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Old 05-18-2011, 04:55 PM
Mike Mike is offline
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Join Date: Aug 2004
Location: Hillsboro, OR
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Default Agility

For a number of years, my main shooting was done at different events, the majority being at dog shows and herding and agility trials. I've been particularly busy shooting dog agility, something I really love. Those that haven't seen a high level agility trial probably don't realize just how fast those dogs go as they work their way through the maze of equipment. Several dogs we have bred have gone on to be champion agility dogs, with one having achieved the #2 ranked agility dog in the US and in the top 4 or 5 for a number of years. She's also the most AKC titled agility runner for Bouvier des Flandres and also the most titled in one of the non AKC groups. And it is so much fun to watch her blow the pants off the traditional fast agility runners like Border Collies. Even going on at 12 years of age, she was still leaving most of them in her dust. She was one fast and accurate dog.

So I really enjoy shooting agility. But it's not something that you just go out, stand by the fence and fire away... not if you expect to get very many useable images. Since most are so fast, they aren't on the field for very long. And most of the time they are weaving and turning and dodging back on themselves. You have equipment in the way of good shots, lousy and very busy backgrounds and people all over the place. Most agility trials are either outside in harsh daylight or indoors in piss poor lighting. I've shot in snow, freezing rain, temps almost too hot for the dogs to run in, dark barns and arenas and under just about every type of light you can think of... sometimes all of it at the same time. You can't use flash or it might distract the dog. You have to learn how to move around the outside of the ring when the dogs are running or you might distract the dog. You have to be concerned of being close and pointing a big lens at the dog or you might distract them. In other words, as the photographer, I do not want to be the cause of any reason that a dog might get distracted and blow a run. While the dog's will surely forgive you, if you make a habit of it, the owners/handlers, judges and supporting family and friends will never forget.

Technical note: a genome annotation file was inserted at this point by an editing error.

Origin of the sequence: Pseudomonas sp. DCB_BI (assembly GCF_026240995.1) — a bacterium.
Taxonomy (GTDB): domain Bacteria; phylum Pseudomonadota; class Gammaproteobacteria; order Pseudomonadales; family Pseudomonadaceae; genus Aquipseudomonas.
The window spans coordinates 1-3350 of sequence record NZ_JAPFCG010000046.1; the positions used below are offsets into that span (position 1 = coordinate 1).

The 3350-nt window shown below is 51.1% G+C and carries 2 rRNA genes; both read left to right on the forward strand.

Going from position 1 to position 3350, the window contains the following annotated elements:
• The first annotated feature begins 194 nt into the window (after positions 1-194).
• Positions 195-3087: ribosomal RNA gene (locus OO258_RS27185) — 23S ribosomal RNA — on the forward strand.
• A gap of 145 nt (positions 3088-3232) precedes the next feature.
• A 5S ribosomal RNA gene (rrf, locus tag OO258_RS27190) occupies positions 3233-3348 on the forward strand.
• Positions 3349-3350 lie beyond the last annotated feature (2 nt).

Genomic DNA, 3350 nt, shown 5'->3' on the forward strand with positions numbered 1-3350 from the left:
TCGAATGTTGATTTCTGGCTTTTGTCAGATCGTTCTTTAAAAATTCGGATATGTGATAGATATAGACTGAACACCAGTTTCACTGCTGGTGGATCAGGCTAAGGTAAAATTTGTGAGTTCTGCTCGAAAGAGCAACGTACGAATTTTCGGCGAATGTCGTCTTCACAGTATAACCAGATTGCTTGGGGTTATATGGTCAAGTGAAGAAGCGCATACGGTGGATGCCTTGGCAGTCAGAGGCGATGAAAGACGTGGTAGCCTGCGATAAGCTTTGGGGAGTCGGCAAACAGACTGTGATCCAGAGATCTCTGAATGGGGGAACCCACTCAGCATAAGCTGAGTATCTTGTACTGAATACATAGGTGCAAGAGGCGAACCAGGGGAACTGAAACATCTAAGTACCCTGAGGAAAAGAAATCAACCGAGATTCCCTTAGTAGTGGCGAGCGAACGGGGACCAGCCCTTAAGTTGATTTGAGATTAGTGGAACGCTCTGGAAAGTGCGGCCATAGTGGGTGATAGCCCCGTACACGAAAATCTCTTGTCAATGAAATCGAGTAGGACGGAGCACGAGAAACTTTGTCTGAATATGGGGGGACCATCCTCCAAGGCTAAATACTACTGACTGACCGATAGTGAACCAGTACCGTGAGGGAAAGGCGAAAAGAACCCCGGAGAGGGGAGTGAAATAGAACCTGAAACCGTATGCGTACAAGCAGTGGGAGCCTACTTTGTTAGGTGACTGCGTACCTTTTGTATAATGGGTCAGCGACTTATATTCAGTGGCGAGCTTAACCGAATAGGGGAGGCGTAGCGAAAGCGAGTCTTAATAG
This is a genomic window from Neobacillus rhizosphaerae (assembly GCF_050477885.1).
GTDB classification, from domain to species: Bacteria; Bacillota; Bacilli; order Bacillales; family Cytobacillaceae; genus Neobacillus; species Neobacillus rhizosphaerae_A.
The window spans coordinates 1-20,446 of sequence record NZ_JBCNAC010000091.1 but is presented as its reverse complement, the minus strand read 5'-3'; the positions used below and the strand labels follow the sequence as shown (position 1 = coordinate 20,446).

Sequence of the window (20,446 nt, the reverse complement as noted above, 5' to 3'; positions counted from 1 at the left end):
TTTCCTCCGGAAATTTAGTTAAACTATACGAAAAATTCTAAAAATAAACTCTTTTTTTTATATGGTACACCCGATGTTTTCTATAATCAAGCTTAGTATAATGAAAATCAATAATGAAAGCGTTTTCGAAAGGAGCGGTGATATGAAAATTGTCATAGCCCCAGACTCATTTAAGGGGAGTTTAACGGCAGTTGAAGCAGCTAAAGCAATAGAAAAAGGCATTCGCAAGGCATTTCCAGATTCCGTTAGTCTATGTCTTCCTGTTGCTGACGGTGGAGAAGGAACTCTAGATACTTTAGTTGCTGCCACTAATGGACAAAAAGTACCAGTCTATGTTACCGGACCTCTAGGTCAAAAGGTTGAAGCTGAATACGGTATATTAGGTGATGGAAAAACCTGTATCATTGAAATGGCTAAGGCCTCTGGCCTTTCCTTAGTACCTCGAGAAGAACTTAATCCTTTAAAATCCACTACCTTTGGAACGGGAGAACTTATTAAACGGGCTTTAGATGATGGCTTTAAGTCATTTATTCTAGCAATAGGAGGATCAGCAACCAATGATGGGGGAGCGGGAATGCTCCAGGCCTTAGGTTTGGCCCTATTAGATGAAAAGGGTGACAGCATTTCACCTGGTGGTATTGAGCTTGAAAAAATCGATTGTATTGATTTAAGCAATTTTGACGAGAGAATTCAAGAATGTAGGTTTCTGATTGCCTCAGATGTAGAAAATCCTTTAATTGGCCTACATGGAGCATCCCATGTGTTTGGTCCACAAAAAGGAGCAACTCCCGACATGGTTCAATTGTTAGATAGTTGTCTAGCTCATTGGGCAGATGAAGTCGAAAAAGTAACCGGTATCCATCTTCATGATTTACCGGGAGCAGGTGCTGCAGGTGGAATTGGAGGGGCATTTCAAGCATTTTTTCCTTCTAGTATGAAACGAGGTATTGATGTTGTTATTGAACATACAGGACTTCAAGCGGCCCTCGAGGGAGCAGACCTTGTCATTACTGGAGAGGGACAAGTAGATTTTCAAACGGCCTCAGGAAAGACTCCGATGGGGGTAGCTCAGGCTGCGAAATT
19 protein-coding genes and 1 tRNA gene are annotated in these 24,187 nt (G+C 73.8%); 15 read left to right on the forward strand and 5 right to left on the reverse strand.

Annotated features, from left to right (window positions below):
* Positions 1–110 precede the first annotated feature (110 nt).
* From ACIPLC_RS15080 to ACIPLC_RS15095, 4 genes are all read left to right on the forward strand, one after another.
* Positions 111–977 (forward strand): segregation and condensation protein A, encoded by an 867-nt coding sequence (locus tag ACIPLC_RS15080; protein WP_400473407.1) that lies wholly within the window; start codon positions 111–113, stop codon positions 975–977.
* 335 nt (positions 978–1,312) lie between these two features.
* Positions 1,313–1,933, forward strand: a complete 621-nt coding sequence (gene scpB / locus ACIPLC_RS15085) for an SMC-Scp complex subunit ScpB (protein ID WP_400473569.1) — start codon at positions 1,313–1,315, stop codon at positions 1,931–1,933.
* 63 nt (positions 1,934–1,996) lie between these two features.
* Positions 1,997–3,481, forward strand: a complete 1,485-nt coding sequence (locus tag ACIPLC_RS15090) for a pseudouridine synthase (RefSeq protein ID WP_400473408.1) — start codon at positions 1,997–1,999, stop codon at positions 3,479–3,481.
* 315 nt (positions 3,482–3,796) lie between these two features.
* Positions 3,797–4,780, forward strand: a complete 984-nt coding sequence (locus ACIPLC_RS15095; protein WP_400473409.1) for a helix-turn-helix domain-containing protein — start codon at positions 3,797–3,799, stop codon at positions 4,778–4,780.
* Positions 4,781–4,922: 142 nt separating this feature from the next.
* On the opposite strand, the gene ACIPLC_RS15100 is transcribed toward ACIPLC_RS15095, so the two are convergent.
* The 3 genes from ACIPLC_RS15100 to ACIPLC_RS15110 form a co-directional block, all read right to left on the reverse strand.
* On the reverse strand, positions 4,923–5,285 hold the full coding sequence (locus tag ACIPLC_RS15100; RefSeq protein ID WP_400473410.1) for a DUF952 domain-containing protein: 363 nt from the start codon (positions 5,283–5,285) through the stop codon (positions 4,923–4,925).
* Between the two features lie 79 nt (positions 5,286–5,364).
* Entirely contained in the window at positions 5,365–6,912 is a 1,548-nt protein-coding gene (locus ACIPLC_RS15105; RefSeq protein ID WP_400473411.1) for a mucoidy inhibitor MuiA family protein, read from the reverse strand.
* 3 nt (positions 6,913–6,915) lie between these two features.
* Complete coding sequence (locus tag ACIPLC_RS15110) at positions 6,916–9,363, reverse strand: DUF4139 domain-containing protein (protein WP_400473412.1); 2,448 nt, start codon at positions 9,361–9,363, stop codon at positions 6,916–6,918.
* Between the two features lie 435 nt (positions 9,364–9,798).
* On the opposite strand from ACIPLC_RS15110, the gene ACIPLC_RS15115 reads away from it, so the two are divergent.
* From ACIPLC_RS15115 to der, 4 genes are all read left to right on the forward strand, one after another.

When a agility field is set up, it's almost never set up the same way twice. Sometimes they are so contorted that the computers that create them can't do it and one of the demented agility members will do it. When I get to a site, the first thing I do is look the field over. I check for best side to shoot based on where I'm shooting, indoors or outdoors. When the dog handlers do their walk through prior to running the course, I'll watch them so I can see the pattern of the course. Then I start looking for the best place that will give me a good shot of most equipment. Sometimes with a step or two I can cover several different pieces of equipment. Sometimes because of the way they set it up I pretty much have to pick one or two pieces of equipment and stick with that. If I'm lucky I can cover the more exciting pieces (weave is high on the list followed by jumps) and still cover the finish spot. The finish is an important shot with the owners... and if I can get the time clock in the picture as well, even better. But as it usually goes, they do not set up the agility course with a photographer in mind. I've talked to a number of other agility photographers and we all agree, if we were setting it up, we'd do it a lot different.

As I said, I've shot in all kinds of weather. The following two shots were taken in St. Louis at a big dog show a few years ago. The first day was cold with almost a freezing rain falling. They had a big cover for people to be under, but to get pictures I had to be out at the fence. So I stayed under the cover between runs. Luckily the few good angles were only about 6' from where I was standing, so I didn't have to walk very far. The dogs loved the cooler weather, but all of us humans thought differently about it.

These shots are of the table. The dogs have to run and jump up on them and stay until the judge has counted to a pre-determined number. Each runner had a different way that they had trained their dog to know they had to sit and stay until give the release.

This guy looked like he was having a real heart to heart talk with his dog:

While this woman looked more like she was saying... "I'm cold, you're cold, just do what you are suppose to and we'll be outta here and into the warm car in no time."

The talk must have done some good, because here is the same dog wasting no time getting through the rest of the course.

This isn't the same Border Collie as the first one, but this gives a good example of some of the harsh light that has to be considered and the very busy backgrounds that you can't do anything about. I always shot for the shadows and let the highlights do what they will. Since the dog was usually in the shadow, I would usually get a good exposure on the dog and then not worry about blown highlights.

Even if us humans sometimes find conditions less than ideal, the dogs always seem to love it. But most every one has a great time at agility.

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